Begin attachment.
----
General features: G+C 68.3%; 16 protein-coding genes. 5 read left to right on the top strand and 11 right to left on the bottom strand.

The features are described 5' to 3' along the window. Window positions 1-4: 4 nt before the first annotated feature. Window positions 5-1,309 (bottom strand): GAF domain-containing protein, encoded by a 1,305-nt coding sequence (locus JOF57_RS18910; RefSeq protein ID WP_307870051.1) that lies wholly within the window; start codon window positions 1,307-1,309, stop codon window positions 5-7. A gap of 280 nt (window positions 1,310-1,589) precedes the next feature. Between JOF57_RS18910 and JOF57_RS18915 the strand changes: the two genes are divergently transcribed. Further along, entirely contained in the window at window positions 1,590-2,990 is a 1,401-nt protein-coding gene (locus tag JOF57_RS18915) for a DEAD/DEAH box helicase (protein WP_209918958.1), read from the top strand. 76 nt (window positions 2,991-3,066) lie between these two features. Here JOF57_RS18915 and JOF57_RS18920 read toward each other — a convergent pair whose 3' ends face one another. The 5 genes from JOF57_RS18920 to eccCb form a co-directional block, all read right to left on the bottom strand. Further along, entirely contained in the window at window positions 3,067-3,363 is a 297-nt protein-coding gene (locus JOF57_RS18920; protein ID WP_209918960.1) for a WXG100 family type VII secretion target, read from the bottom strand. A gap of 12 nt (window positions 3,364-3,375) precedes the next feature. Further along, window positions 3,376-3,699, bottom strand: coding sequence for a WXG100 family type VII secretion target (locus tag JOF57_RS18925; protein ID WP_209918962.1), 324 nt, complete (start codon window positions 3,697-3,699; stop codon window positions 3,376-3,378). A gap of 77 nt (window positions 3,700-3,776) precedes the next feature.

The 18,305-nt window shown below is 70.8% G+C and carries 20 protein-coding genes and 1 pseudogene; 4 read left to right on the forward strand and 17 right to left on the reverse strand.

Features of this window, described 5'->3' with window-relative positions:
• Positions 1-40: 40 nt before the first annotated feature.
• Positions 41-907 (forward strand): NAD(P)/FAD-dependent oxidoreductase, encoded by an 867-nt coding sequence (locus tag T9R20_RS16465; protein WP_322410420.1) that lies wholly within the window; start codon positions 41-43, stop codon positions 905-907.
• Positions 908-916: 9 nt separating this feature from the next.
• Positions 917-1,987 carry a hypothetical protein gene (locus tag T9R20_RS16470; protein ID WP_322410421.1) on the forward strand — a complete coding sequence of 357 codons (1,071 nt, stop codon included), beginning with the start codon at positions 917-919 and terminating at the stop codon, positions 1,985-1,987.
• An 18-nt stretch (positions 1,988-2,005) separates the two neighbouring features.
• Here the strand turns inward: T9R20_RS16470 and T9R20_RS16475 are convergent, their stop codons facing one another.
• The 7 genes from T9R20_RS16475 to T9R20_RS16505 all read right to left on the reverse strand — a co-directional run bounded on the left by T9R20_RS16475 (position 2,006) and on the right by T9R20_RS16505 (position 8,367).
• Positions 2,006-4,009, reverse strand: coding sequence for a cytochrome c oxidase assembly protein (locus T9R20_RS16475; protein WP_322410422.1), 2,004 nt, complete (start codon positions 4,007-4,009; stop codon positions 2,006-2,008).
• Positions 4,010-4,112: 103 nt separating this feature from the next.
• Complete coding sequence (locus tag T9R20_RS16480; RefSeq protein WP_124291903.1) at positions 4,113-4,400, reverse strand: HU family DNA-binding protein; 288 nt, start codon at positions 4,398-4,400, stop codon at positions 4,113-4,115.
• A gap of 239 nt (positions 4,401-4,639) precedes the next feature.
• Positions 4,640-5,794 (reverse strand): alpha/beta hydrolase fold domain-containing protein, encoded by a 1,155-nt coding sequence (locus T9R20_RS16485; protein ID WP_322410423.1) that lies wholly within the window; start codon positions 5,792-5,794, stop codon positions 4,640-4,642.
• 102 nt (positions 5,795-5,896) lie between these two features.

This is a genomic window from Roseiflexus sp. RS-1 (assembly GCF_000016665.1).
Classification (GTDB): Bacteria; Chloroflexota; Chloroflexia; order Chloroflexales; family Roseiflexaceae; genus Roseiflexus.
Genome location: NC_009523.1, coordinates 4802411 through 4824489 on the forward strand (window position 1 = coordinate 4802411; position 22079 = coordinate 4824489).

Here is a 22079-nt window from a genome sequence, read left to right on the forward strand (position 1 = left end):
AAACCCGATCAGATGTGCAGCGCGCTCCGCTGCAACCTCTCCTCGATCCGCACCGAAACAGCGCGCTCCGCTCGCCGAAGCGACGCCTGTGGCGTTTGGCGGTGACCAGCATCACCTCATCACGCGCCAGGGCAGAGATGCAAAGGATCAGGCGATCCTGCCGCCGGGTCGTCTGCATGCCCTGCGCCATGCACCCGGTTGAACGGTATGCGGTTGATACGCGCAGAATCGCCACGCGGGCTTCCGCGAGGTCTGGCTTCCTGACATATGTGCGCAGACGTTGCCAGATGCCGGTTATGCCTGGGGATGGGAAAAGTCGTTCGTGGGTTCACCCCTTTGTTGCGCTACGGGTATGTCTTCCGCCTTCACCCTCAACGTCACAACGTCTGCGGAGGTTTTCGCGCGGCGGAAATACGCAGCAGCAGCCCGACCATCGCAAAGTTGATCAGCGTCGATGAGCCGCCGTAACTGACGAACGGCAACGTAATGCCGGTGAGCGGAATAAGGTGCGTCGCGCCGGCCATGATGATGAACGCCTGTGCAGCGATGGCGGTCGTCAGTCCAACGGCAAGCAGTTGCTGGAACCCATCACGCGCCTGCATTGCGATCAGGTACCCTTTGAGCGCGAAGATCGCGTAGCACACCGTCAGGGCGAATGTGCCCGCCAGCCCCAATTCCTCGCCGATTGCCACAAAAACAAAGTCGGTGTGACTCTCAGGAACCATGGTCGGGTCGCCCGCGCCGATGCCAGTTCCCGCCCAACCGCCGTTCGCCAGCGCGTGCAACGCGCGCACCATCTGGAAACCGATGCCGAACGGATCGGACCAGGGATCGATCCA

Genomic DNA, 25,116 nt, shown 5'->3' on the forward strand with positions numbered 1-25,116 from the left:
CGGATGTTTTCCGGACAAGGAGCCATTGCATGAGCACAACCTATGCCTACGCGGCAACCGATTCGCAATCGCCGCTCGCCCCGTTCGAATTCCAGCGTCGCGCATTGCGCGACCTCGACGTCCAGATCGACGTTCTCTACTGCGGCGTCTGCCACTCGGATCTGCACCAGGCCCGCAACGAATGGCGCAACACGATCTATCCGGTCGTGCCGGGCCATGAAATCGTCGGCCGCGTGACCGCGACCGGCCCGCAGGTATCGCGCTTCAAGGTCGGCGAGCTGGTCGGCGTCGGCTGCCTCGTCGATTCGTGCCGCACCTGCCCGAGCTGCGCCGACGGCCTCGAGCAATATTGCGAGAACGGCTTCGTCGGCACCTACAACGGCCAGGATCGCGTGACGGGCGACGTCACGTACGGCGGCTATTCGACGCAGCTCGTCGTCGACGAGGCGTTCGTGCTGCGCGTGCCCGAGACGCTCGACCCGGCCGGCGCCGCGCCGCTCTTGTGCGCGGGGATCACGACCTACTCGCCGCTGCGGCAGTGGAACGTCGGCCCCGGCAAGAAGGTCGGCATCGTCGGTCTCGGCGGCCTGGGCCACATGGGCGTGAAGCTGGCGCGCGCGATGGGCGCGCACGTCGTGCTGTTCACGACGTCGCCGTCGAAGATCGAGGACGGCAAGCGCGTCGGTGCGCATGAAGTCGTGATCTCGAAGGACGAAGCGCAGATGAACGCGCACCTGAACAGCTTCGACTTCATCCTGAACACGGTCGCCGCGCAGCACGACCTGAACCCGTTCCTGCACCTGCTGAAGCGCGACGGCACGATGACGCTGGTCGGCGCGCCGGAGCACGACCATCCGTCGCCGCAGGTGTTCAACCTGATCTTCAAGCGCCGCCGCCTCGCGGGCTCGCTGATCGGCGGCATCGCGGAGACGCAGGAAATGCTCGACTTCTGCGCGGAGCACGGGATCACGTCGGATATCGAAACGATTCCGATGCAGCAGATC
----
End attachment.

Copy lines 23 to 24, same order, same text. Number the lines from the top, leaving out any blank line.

Genomic DNA, 25,116 nt, shown 5'->3' on the forward strand with positions numbered 1-25,116 from the left:
CGGATGTTTTCCGGACAAGGAGCCATTGCATGAGCACAACCTATGCCTACGCGGCAACCGATTCGCAATCGCCGCTCGCCCCGTTCGAATTCCAGCGTCGCGCATTGCGCGACCTCGACGTCCAGATCGACGTTCTCTACTGCGGCGTCTGCCACTCGGATCTGCACCAGGCCCGCAACGAATGGCGCAACACGATCTATCCGGTCGTGCCGGGCCATGAAATCGTCGGCCGCGTGACCGCGACCGGCCCGCAGGTATCGCGCTTCAAGGTCGGCGAGCTGGTCGGCGTCGGCTGCCTCGTCGATTCGTGCCGCACCTGCCCGAGCTGCGCCGACGGCCTCGAGCAATATTGCGAGAACGGCTTCGTCGGCACCTACAACGGCCAGGATCGCGTGACGGGCGACGTCACGTACGGCGGCTATTCGACGCAGCTCGTCGTCGACGAGGCGTTCGTGCTGCGCGTGCCCGAGACGCTCGACCCGGCCGGCGCCGCGCCGCTCTTGTGCGCGGGGATCACGACCTACTCGCCGCTGCGGCAGTGGAACGTCGGCCCCGGCAAGAAGGTCGGCATCGTCGGTCTCGGCGGCCTGGGCCACATGGGCGTGAAGCTGGCGCGCGCGATGGGCGCGCACGTCGTGCTGTTCACGACGTCGCCGTCGAAGATCGAGGACGGCAAGCGCGTCGGTGCGCATGAAGTCGTGATCTCGAAGGACGAAGCGCAGATGAACGCGCACCTGAACAGCTTCGACTTCATCCTGAACACGGTCGCCGCGCAGCACGACCTGAACCCGTTCCTGCACCTGCTGAAGCGCGACGGCACGATGACGCTGGTCGGCGCGCCGGAGCACGACCATCCGTCGCCGCAGGTGTTCAACCTGATCTTCAAGCGCCGCCGCCTCGCGGGCTCGCTGATCGGCGGCATCGCGGAGACGCAGGAAATGCTCGACTTCTGCGCGGAGCACGGGATCACGTCGGATATCGAAACGATTCCGATGCAGCAGATC